How the mighty have fallen. Two years after lifting the Lombardi Trophy the Denver Broncos are firmly in the basement of the league.
2017 saw them go on an eight-game losing streak in the middle of the season as their great defense was shredded over and over while the offense struggled to put forth anything meaningful with consistency.
While Vance Joseph kept his job by the skin of his teeth, the poor performance from an aging defense and the lack of talent offensively have shined a light on how poor John Elway’s recent stretch of personnel decisions have been.
Coming into 2018 the Broncos have the #5 pick overall and $25 million in cap space. While they will undoubtedly make some moves to create more, it is with their nine draft picks that most improvements will have to come. So, where should Elway focus his attention this offseason?
The first and most important piece for the Broncos to get in place is the quarterback. Trevor Siemian has proven too inconsistent to be relied upon any longer, and they must move on from him. 2016 first-round pick Paxton Lynch has been unable to fully grasp life in the NFL and also is in no position to lead the team going forward. Leaving the Broncos with two choices; sign a veteran in free agency or draft a rookie at #5.
Recent Bronco history would suggest that signing a veteran would be the best move, but quarterbacks on the open market don’t come cheap. Kirk Cousins would be the leading candidate, and with Demaryius Thomas and Emmanuel Sanders to throw to the Broncos have a carrot to dangle that no one else can really match, but they also don’t have the cap room of the Jets or Vikings to offer him a monster contract.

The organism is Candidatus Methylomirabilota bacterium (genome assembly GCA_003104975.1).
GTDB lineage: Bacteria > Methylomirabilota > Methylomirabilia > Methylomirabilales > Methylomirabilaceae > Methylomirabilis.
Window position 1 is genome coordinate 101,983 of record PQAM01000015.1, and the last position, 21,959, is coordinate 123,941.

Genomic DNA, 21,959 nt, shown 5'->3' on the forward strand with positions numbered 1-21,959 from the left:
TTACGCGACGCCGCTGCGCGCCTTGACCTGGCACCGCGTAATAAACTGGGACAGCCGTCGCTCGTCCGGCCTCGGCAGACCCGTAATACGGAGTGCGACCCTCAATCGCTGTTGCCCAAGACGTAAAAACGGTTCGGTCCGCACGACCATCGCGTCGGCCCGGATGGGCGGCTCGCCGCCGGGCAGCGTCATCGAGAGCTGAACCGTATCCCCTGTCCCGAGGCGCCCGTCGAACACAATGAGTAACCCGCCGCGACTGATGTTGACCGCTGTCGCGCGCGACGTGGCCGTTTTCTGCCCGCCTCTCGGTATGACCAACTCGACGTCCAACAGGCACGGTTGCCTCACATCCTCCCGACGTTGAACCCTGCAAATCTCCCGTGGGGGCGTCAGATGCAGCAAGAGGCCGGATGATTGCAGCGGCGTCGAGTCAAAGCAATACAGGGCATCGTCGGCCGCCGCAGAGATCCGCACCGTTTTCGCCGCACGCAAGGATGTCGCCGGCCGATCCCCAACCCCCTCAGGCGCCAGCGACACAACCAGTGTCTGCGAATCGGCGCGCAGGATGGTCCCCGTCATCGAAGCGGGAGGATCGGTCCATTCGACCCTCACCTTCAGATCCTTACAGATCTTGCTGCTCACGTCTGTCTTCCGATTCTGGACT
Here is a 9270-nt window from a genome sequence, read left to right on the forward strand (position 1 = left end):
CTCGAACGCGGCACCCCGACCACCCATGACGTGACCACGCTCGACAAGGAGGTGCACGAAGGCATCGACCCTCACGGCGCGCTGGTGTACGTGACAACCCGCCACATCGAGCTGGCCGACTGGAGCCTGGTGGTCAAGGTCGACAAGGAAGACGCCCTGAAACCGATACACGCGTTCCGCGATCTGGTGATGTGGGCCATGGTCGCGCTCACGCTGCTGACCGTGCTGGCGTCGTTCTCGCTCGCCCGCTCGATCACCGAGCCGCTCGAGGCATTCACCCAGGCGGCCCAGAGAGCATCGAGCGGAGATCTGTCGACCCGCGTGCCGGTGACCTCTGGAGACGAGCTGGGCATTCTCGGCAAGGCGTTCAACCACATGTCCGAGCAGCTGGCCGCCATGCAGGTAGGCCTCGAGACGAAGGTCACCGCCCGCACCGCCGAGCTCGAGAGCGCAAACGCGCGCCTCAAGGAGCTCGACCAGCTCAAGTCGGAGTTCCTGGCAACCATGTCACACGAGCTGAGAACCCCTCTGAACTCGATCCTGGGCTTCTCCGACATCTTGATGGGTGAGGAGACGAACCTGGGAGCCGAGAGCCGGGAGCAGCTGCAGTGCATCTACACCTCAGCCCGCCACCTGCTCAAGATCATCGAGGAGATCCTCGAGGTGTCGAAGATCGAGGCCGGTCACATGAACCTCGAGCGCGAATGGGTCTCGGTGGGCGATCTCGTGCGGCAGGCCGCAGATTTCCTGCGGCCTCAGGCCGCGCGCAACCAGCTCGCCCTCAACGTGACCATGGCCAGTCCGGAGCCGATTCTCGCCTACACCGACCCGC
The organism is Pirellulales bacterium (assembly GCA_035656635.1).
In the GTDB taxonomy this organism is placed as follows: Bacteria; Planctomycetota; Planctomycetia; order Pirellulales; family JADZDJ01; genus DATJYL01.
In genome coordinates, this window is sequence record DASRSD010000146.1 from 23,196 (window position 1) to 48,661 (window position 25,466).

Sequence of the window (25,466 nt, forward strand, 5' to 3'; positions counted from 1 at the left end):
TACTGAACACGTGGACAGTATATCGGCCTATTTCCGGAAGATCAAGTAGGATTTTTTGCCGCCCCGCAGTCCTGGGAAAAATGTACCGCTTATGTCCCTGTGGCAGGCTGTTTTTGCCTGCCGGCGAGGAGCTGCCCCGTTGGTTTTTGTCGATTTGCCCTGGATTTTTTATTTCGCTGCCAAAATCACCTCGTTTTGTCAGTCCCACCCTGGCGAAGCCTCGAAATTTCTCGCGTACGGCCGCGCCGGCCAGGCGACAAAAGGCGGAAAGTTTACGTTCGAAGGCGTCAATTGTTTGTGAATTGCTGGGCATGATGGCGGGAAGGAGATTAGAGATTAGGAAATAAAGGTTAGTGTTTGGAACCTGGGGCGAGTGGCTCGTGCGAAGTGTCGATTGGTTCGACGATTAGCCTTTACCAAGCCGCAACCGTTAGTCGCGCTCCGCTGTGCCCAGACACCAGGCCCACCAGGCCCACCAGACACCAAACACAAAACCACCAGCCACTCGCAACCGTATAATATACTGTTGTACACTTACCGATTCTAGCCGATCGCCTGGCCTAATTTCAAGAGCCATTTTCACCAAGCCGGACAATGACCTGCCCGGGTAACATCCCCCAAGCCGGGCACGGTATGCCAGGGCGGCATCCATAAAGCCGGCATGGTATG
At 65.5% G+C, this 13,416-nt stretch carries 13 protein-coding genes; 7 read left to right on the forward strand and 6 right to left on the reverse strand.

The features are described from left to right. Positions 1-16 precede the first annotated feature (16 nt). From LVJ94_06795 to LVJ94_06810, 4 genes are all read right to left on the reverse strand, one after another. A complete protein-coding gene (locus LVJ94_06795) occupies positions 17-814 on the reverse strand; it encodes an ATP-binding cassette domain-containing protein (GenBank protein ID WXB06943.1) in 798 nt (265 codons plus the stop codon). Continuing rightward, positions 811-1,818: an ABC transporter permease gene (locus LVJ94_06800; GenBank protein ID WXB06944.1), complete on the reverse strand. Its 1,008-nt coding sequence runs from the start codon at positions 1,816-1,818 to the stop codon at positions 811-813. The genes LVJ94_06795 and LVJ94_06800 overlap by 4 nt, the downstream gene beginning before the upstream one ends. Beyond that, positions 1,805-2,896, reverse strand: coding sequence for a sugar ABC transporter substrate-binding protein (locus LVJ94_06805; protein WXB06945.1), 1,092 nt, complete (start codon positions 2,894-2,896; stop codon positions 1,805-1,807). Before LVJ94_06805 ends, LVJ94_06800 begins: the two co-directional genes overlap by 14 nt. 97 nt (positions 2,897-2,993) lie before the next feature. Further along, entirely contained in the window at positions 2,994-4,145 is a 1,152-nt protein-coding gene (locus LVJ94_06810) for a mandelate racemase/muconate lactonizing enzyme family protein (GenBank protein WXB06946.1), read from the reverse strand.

If they can’t tempt Cousins then Case Keenum or Sam Bradford are options, otherwise they will turn to the draft. While Cleveland will have the pick of the litter at #1 and teams are likely to trade in front of them, there should still be someone available for the Broncos in what looks to be a deep quarterback class. With Sam Darnold, Baker Mayfield, Josh Rosen, Josh Allen, and Lamar Jackson all worth a first round pick at this point they should land at least one, the question is if they get scared and have to move up for their guy. They have the extra picks to make the leap up a few spots, but they need those picks too.
The Broncos live in a world where they have to face Khalil Mack, Justin Houston, and Joey Bosa twice a season. They picked Garett Bolles last year in the first round and that looks to be a very good selection, but there is scope for improvement everywhere and a glaring hole at the right tackle spot.
Nate Solder represents the only proven NFL left tackle in the free agent class, but the Broncos couldn’t possibly create enough cap space to sign both him and a veteran quarterback. An option is to chase some of the right tackles like Byron Bell or LaAdrian Waddle who could be reasonable one-year fill-ins, but the draft offers a more likely place to get talent.
Quenton Nelson is a monstrous guard prospect with the kind of aggression and work-ethic that coaches love, while Texas’ Connor Williams is someone the Broncos could target should they be able to move down from #5.
The Broncos defense is not the monster it used to be. They still have Von Miller and, for now, a trio of strong cornerbacks, but the middle of the defense has taken some blows over the last few years. In particular, their work in coverage against tight ends and running backs has been a major pot hole in their pass defense.
Finding coverage players in free agency is not cheap, especially as the new generation of linebackers quickly proves just how obsolete the older, slower, more run-focused linebackers are.
This is where the Broncos are going to have to focus in the draft, because the tool set the need is simply not available on the free agent market.
Minkah Fitzpatrick and Roquan Smith would give them speed and athleticism in the middle to match with the likes of Kareem Hunt and Travis Kelce, and if they want to wait until day two then the likes of Rashaan Evans or Josey Jewell could do a job for them in the middle.
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